Anti-oxidative effects of Rooibos tea (Aspalathus linearis) on immobilization-induced oxidative stress in rat brain

PLoS One. 2014 Jan 21;9(1):e87061. doi: 10.1371/journal.pone.0087061. eCollection 2014.


Exposure to chronic psychological stress may be related to increased reactive oxygen species (ROS) or free radicals, and thus, long-term exposure to high levels of oxidative stress may cause the accumulation of oxidative damage and eventually lead to many neurodegenerative diseases. Compared with other organs, the brain appears especially susceptible to excessive oxidative stress due to its high demand for oxygen. In the case of excessive ROS production, endogenous defense mechanisms against ROS may not be sufficient to suppress ROS-associated oxidative damage. Dietary antioxidants have been shown to protect neurons against a variety of experimental neurodegenerative conditions. In particular, Rooibos tea might be a good source of antioxidants due to its larger proportion of polyphenolic compounds. An optimal animal model for stress should show the features of a stress response and should be able to mimic natural stress progression. However, most animal models of stress, such as cold-restraint, electric foot shock, and burn shock, usually involve physical abuse in addition to the psychological aspects of stress. Animals subjected to chronic restraint or immobilization are widely believed to be a convenient and reliable model to mimic psychological stress. Therefore, in the present study, we propose that immobilization-induced oxidative stress was significantly attenuated by treatment with Rooibos tea. This conclusion is demonstrated by Rooibos tea's ability to (i) reverse the increase in stress-related metabolites (5-HIAA and FFA), (ii) prevent lipid peroxidation (LPO), (iii) restore stress-induced protein degradation (PD), (iv) regulate glutathione metabolism (GSH and GSH/GSSG ratio), and (v) modulate changes in the activities of antioxidant enzymes (SOD and CAT).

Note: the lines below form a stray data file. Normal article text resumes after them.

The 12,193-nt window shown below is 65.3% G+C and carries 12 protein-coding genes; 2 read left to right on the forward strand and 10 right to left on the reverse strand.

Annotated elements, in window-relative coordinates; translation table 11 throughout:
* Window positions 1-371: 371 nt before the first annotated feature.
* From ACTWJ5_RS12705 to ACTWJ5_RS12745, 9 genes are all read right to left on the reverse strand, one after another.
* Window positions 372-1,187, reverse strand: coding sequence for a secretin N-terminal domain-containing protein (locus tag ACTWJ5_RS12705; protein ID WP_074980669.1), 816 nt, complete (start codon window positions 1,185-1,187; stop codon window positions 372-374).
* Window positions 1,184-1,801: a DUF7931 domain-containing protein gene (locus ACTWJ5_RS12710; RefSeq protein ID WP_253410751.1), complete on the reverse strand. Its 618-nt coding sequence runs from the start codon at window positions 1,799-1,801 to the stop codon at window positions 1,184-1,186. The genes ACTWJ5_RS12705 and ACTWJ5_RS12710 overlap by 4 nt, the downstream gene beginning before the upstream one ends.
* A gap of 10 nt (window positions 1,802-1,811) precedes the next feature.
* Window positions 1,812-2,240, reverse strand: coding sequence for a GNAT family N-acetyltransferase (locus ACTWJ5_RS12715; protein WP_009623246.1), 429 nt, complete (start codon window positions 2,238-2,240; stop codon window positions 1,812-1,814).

Publication types

  • Research Support, Non-U.S. Gov't

MeSH terms

  • Animals
  • Antioxidants / pharmacology*
  • Aspalathus*
  • Beverages*
  • Brain / drug effects*
  • Brain / metabolism
  • Glutathione / metabolism
  • Hydroxyindoleacetic Acid / pharmacology
  • Immobilization / methods
  • Lipid Peroxidation / drug effects
  • Models, Animal
  • Oxidative Stress / drug effects*
  • Plant Extracts / pharmacology*
  • Rats
  • Rats, Sprague-Dawley
  • Reactive Oxygen Species / metabolism
  • Tea*


  • Antioxidants
  • Plant Extracts
  • Reactive Oxygen Species
  • Tea
  • Hydroxyindoleacetic Acid
  • Glutathione

Grant support

This study was supported by a grant (Project Code No., Z-1541745-2012-13-09) from Animal and Plant Quarantine Agency, Ministry of Agriculture, Food and Rural Affairs. The funders had no role in study design, data collection and analysis, decision to publish, or preparation of the manuscript.